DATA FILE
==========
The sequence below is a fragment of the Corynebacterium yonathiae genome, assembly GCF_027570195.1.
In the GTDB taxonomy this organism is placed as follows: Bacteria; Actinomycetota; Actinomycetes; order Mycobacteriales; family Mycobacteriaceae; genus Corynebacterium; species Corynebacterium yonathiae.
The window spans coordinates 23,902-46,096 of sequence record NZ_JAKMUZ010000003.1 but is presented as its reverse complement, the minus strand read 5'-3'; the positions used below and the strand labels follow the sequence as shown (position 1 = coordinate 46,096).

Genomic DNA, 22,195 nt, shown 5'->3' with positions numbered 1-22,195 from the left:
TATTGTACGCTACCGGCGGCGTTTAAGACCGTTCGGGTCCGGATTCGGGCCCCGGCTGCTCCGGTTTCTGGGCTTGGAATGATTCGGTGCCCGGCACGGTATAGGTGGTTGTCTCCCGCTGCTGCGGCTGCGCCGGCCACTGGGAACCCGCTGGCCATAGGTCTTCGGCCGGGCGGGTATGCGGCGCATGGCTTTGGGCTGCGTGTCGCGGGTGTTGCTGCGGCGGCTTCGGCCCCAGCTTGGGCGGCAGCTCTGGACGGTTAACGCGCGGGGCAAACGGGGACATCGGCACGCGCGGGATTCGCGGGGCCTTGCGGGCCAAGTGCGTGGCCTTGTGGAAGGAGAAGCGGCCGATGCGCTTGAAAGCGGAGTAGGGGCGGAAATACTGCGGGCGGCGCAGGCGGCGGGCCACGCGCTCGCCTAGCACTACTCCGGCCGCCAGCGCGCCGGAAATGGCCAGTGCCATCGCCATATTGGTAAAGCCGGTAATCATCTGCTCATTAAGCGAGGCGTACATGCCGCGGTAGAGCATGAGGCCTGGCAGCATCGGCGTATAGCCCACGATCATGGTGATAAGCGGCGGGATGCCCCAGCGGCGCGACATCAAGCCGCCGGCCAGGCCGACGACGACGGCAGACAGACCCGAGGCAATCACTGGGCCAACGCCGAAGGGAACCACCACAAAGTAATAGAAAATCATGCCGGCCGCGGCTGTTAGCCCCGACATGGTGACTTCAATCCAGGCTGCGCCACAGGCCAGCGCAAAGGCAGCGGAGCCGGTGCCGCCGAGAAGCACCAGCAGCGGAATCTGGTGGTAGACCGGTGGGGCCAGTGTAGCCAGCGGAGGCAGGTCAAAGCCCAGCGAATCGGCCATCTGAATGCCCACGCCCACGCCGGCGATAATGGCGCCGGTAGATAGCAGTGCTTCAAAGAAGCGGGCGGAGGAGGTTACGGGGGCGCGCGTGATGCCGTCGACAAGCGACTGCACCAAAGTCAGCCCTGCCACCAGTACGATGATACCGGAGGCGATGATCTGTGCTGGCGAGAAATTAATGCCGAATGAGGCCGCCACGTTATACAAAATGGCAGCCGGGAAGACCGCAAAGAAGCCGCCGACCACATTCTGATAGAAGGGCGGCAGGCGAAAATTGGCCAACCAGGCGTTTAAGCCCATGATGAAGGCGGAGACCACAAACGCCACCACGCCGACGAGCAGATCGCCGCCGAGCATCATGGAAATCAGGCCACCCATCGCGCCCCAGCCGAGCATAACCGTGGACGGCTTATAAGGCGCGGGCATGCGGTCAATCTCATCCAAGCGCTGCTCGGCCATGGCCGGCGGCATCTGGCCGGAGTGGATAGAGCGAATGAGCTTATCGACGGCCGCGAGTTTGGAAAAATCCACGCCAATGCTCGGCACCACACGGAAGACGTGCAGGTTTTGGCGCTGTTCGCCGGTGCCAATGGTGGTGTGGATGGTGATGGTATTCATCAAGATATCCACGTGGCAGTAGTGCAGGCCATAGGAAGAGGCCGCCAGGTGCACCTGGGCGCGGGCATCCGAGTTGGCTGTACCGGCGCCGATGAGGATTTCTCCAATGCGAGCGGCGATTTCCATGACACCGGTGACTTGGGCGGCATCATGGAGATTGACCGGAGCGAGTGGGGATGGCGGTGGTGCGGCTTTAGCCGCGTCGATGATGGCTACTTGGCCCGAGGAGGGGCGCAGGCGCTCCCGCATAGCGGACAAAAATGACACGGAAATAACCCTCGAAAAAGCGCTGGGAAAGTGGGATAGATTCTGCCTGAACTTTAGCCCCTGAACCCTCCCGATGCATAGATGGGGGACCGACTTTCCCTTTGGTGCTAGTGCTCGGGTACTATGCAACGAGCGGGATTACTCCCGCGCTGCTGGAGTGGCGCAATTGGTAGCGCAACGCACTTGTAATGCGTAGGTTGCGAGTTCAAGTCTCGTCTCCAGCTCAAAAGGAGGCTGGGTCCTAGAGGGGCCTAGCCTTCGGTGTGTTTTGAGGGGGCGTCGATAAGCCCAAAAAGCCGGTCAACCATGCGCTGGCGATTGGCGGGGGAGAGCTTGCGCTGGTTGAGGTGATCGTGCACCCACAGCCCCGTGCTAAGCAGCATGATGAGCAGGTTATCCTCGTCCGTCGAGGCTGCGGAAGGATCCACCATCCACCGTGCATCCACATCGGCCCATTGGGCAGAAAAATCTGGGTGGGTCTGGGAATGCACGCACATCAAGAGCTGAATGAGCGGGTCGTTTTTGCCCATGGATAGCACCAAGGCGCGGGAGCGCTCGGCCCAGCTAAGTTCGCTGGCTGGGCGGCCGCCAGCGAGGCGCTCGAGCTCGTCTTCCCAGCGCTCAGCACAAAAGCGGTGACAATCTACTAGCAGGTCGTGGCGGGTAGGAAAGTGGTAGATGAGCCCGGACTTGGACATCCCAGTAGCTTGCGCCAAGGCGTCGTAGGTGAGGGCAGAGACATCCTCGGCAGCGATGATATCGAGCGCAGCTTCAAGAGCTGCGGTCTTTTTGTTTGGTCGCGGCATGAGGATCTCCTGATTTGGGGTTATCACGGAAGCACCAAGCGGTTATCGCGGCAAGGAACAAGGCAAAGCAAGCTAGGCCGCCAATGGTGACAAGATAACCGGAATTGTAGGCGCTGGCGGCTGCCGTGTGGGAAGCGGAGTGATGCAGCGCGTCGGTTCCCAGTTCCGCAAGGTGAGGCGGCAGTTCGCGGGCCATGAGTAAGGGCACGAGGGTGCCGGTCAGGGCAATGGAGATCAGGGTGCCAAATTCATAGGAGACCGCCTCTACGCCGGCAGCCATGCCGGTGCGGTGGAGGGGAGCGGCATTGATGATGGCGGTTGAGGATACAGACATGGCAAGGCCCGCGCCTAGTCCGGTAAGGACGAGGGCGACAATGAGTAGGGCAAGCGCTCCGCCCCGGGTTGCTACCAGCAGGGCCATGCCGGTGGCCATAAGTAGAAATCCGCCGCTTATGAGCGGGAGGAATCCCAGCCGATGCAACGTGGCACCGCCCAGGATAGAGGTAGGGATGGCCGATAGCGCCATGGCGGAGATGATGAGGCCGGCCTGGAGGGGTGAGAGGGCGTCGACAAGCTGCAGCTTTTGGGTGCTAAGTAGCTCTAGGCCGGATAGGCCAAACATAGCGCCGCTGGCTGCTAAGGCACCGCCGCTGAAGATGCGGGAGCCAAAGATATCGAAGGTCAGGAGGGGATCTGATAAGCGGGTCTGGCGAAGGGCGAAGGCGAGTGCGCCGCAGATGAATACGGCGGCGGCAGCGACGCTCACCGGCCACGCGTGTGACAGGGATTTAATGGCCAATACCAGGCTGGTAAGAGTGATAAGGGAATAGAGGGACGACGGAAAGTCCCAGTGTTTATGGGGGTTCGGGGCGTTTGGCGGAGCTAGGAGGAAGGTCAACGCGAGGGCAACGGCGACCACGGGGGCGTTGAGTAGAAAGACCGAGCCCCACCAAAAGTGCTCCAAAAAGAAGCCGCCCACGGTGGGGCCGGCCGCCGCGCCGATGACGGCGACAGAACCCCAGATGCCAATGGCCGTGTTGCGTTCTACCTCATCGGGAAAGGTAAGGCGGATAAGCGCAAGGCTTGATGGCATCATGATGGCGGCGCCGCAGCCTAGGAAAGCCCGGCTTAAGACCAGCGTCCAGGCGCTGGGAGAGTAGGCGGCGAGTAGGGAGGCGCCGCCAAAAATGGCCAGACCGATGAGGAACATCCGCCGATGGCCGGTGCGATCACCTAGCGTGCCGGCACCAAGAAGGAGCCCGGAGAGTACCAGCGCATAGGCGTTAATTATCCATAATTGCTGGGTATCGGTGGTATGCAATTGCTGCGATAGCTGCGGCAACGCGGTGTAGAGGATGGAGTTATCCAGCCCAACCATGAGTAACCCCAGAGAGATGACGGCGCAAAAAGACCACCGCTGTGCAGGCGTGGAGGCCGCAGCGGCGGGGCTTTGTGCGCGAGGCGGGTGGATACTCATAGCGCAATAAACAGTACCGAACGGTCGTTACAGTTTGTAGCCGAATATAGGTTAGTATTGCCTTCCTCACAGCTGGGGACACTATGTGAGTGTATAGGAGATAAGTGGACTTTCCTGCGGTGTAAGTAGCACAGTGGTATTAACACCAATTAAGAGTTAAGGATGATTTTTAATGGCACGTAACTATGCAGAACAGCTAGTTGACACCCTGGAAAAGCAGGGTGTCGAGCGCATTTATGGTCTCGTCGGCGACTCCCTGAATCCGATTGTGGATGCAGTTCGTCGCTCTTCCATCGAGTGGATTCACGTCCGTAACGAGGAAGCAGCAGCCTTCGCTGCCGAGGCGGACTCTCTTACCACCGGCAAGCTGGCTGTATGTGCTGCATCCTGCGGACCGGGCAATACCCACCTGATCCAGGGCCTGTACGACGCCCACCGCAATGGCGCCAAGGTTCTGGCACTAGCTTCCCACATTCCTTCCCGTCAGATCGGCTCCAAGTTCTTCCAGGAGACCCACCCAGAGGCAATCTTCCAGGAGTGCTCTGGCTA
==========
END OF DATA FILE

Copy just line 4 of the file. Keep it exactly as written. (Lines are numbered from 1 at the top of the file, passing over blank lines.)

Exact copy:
Genomic DNA, 22,195 nt, shown 5'->3' with positions numbered 1-22,195 from the left: